The symposium on “Cultural Interaction in the Ottoman Empire and Turkey” organised by the International Hrant Dink Foundation took place on June 12-13 at Istanbul Bilgi University Dolapdere Campus. The symposium focused on several thematic clusters such as performing and visual arts, architecture and decorative arts, cultural politics, language and literature, everyday life etc. with the participation of numerous academicians and researchers from Turkey and abroad.

Symposium questioned the mutual influences, cultural and artistic exchanges in the works and achievements of the Anatolian masters, artists and craftsmen of the Ottoman and modern era and aimed to facilitate discussions on the existence, form and continuity of this interaction.

Cengiz Aktar, speaking at the opening in the name of the Foundation, defining cultural interaction and looking for its traces in this soil is at an early phase. At the keynote address, Boğos Levon Zekiyan, attending the meeting from Italy, made a historical analysis of the millet system in the Ottoman Empire and within that context he talked about the current social problems. The first panel of the day moderated by Fırat Güllü was about performing and visual arts. Kevork Bardakjian from Michigan University talked about the interaction between Armenian and other languages and the Turkish-Armenian relation within the context of the literature in the late Ottoman period. In the same panel, Boğos Çalgıcı presented a period from the life of theatre player Mardiros Mınakyan. Tayfun Serttaş with examples of early photography, discussed the modern identity and cultural transformation. Caricaturist Metin Üstündağ talked about Sarkis Paçacı’s character Zarolar. Zhenya Khachatryan and Emma Petrosyan from Yerevan National Academy of Sciences talked about the Armenian version of Karagöz and the rise of the shadow play Karagöz-Petruşka.

The second panel of the symposium was about architecture and decorative arts, and the spatial and temporal fluidity in this field. Afife Batur focused on architectural continuity models by giving examples from Ancient Karia to present day Milas and Bodrum. Gönül Özey mentioned the cultural interaction in the Seljuk palace. Zakarya Mildanoğlu drew attention to the lack of discussion about interaction in the architecture education. After Aykut Köksal talking about the way historiography of architecture looks at interaction, Ömür Harmanşah explained the multicultural aspects of the masonry applied by the Assyrian, Maturi, Melkit, Armenian, Arab and Kurdish artisans in Mardin.

In the last panel of the first day, moderated by Hülya Adak, comparative approaches to cultural politics on the basis of language and politics is discussed. Mehmet Fatih Uslu, based on the works of the writers that wrote in Armenian and Turkish, questioned what could be said about the Turkish-Armenian relations. Murat Cankara analysed the cultural fluidity in the Turkish novels written with Armenian and Arabic alphabets. Nanor Kebranian questioned how the Armenian literature reflected the nature of the Turkish and Armenian relations and finally Marc Nichanian gave a speech explaining how the ‘national’ identity had become the definition of cultural identity and how this situation called ‘synthetic nationalism’ left interaction excluded.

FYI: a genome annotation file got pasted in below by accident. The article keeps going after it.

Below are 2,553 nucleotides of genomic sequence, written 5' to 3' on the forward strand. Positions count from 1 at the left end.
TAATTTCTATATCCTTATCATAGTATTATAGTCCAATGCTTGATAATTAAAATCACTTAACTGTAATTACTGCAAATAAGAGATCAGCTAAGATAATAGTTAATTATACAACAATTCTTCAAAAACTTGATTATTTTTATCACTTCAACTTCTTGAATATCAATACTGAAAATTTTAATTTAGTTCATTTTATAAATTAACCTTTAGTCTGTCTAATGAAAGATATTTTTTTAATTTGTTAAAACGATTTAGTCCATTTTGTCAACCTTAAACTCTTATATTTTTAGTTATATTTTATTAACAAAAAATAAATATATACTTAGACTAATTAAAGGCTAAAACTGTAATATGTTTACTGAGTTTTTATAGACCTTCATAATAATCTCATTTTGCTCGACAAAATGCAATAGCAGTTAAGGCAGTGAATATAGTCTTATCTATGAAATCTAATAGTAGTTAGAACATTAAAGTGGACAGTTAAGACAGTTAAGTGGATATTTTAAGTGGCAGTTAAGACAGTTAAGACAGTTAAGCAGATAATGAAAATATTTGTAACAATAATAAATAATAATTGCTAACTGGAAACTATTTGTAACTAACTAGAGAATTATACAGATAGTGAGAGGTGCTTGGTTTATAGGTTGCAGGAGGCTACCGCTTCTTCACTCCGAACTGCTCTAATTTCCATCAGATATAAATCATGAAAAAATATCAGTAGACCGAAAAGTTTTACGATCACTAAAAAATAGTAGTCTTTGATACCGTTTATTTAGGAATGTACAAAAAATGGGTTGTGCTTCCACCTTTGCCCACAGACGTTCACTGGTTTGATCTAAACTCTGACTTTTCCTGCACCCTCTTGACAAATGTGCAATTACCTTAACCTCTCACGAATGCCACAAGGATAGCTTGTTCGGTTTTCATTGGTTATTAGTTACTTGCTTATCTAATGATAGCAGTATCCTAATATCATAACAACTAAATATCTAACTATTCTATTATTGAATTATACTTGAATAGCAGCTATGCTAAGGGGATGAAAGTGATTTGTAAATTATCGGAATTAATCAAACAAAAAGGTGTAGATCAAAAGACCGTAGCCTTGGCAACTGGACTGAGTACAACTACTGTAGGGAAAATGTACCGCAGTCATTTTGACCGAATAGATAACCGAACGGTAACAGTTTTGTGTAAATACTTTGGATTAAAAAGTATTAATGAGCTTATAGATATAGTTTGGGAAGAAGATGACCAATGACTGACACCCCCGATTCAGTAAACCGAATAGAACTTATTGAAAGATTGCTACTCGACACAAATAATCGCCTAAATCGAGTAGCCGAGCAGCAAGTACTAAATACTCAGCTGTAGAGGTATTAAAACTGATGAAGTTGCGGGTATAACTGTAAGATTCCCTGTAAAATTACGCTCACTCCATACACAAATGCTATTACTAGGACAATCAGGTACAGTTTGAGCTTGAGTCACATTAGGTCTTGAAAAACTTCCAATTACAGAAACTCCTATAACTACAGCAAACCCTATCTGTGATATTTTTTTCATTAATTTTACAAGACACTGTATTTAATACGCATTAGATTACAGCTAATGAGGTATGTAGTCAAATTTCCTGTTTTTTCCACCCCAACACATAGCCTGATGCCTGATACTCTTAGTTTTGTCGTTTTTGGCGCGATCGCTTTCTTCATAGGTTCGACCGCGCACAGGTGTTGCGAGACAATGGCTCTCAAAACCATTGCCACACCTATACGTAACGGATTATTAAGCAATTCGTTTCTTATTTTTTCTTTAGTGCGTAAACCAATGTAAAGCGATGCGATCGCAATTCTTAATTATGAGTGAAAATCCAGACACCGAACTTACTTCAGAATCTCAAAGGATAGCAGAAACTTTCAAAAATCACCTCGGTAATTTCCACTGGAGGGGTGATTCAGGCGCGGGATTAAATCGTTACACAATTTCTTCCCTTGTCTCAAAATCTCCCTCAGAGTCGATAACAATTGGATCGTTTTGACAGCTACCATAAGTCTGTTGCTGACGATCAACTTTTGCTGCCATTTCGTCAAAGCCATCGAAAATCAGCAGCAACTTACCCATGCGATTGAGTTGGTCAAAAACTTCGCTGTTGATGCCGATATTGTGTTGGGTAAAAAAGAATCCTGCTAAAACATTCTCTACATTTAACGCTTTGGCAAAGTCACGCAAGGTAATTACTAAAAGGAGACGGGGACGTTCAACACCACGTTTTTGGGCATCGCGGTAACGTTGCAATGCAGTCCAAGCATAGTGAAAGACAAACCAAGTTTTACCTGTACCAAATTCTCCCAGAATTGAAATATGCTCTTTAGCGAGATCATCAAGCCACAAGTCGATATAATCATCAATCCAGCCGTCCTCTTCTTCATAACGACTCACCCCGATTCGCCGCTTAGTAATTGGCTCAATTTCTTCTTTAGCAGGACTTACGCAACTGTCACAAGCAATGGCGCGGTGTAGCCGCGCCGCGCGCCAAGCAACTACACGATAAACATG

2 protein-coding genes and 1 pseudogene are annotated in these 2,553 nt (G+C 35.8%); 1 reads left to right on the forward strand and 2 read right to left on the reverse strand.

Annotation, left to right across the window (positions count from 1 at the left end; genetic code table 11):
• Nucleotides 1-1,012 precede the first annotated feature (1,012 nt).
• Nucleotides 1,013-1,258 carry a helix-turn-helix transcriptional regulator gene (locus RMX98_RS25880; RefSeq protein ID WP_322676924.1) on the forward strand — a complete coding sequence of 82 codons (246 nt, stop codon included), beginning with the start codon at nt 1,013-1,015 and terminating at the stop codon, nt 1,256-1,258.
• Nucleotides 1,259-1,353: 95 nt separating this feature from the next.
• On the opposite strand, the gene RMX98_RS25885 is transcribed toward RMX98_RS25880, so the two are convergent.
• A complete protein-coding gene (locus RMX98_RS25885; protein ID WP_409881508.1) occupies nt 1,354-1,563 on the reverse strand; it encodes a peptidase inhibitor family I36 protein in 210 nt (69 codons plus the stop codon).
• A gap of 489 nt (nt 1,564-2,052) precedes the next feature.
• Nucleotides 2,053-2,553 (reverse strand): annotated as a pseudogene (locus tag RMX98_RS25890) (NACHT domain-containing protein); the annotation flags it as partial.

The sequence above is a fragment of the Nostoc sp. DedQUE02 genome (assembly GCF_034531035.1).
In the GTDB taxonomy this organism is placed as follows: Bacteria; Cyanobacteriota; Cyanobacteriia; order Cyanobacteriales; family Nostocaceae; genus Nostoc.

The second day of the symposium started with the film of Özcan Alper ‘Momİ2 about the people of Hemşin and in the first panel of the day, in the light of the paper presented by Sevan Nişanyan, the Anatolian regional names whose names had changed, was discussed. In the second panel moderated by Meltem Türköz and in which rapture, continuity and interaction in everyday life is discussed, Silva Kuyumcuyan gave examples of everyday examples of interaction from the works of Hagop Mıntzuri. Rachel Goshgarian, using the Armenian minutes explained the interaction among the Armenians in Erzincan. Takuhi Tovmasyan and Zafer Yenal talked about the identity politics and nationalism via food culture.

The final part of symposium was about music. Nikiforos Metaxas talked about the importance of the Greek composers in the Ottoman music whereas Maureen Jackson talked about the cultural fluidity between the street and synagogue in Istanbul. Aram Kerovpyan explained the interaction and the limits between the Armenian religious music and classical Ottoman music. Burcu Yıldız told the cultural traces in the music of Onnik Dinkjian.

The last panel organised by Melissa Bilal was dedicated to the famous Armenian musicologist and compiler Mihran Tumacan, one of the students of Gomidas. Zaven Tagakchyan and the nephew of Tumacan, Dickran Toumajan talked about Mihran Tumacan. The symposium ended with the performances of ‘Knar’ and ‘Harazad’ groups which presented songs from Gomidas and Tumacan.